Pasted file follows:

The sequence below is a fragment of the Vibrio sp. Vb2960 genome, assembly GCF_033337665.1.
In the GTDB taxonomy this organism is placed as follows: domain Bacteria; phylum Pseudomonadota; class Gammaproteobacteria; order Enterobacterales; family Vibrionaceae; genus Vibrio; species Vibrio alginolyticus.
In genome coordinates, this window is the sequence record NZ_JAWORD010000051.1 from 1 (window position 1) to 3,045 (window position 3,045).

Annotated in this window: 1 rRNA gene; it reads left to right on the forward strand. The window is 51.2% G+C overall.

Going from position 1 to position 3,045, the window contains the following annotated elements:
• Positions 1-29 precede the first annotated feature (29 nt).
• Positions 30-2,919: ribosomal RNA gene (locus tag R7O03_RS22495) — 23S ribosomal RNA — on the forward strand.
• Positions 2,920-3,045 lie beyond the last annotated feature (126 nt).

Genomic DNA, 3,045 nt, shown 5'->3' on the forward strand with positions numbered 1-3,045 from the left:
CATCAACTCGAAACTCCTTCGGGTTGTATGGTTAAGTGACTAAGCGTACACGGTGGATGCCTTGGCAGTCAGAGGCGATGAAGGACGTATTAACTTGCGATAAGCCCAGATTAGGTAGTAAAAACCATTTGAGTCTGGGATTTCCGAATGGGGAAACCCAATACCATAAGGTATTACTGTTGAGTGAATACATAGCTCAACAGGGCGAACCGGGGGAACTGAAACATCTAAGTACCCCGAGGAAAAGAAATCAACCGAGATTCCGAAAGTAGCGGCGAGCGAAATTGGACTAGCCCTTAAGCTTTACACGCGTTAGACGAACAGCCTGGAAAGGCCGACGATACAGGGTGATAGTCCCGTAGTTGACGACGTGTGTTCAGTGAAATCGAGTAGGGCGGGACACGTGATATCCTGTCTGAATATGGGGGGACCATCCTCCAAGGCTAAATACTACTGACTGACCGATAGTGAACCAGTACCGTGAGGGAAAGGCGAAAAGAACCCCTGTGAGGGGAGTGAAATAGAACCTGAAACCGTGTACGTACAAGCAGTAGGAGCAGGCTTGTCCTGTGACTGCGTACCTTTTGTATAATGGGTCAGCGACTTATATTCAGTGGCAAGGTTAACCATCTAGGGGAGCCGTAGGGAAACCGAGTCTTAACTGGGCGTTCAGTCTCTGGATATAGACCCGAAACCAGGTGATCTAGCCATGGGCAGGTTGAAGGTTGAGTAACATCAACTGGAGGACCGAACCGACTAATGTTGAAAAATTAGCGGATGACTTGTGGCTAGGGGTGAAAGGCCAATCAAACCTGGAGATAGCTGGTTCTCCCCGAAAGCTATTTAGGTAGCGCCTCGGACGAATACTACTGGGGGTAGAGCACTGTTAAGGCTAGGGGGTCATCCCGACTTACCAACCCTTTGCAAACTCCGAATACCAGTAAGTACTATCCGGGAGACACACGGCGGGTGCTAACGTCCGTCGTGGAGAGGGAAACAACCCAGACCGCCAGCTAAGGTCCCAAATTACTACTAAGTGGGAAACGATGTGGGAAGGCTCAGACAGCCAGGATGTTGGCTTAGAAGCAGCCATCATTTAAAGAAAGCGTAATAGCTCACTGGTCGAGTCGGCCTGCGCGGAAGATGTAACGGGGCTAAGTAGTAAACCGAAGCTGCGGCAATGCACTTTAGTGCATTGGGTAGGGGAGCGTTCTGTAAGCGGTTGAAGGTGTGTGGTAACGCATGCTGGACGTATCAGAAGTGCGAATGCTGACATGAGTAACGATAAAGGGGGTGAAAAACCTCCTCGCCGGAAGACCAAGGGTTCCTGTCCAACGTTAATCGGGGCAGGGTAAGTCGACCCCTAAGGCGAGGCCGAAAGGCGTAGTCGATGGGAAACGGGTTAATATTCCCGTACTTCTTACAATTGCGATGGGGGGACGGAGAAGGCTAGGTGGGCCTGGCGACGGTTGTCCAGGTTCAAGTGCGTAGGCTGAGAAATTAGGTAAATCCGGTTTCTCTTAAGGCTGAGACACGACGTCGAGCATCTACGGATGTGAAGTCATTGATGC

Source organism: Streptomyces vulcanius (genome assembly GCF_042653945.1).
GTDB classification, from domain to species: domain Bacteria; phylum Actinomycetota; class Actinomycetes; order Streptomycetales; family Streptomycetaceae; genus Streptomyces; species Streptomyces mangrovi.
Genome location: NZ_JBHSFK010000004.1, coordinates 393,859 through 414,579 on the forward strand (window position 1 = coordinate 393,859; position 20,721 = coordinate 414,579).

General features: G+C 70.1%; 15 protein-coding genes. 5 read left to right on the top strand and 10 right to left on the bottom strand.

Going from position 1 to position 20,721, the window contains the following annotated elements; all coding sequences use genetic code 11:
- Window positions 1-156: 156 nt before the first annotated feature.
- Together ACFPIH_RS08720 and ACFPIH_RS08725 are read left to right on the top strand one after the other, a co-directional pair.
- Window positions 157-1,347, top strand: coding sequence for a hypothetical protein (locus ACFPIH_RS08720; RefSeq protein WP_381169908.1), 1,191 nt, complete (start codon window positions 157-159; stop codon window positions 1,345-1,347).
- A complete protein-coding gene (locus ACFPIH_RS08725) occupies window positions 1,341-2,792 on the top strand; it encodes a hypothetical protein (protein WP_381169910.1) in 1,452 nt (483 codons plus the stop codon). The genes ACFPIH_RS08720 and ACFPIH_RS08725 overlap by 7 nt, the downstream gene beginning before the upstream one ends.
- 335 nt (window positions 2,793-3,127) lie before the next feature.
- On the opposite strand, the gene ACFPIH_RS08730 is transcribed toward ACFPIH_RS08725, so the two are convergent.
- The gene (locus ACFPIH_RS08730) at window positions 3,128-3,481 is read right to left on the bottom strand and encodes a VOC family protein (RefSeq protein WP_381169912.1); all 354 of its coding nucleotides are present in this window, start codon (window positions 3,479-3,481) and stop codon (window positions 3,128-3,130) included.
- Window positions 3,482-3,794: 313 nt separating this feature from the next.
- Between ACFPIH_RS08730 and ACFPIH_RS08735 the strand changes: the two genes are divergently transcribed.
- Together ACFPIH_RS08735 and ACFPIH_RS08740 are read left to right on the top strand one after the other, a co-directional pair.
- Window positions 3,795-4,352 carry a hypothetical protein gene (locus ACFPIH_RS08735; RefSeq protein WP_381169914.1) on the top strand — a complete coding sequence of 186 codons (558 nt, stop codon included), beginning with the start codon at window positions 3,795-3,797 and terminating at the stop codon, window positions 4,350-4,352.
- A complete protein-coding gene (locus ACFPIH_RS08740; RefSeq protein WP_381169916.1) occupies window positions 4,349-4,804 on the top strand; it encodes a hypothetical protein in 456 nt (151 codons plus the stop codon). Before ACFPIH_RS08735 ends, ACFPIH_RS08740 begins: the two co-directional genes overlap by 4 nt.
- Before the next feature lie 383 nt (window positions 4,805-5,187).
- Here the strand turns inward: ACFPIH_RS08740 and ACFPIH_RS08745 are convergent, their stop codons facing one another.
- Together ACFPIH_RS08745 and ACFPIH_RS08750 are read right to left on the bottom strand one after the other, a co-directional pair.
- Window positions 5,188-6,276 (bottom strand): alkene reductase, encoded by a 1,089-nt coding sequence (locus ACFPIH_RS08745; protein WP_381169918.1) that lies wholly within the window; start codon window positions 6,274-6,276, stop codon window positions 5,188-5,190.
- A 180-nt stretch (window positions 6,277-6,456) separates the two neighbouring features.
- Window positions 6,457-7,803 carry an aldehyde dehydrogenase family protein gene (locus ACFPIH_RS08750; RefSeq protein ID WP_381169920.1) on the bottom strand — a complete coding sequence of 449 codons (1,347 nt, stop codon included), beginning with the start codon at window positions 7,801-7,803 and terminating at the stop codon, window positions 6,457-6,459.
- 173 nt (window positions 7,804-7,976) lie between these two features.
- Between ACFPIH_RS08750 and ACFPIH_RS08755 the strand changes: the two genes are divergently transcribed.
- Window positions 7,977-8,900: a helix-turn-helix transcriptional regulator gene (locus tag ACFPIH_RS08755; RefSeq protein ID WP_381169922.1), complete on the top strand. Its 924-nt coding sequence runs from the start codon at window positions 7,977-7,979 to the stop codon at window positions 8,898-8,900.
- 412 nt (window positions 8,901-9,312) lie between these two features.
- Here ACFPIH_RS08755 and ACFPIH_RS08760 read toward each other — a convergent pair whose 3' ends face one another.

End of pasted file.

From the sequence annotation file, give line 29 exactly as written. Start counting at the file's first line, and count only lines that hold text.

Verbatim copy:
- Here the strand turns inward: ACFPIH_RS08740 and ACFPIH_RS08745 are convergent, their stop codons facing one another.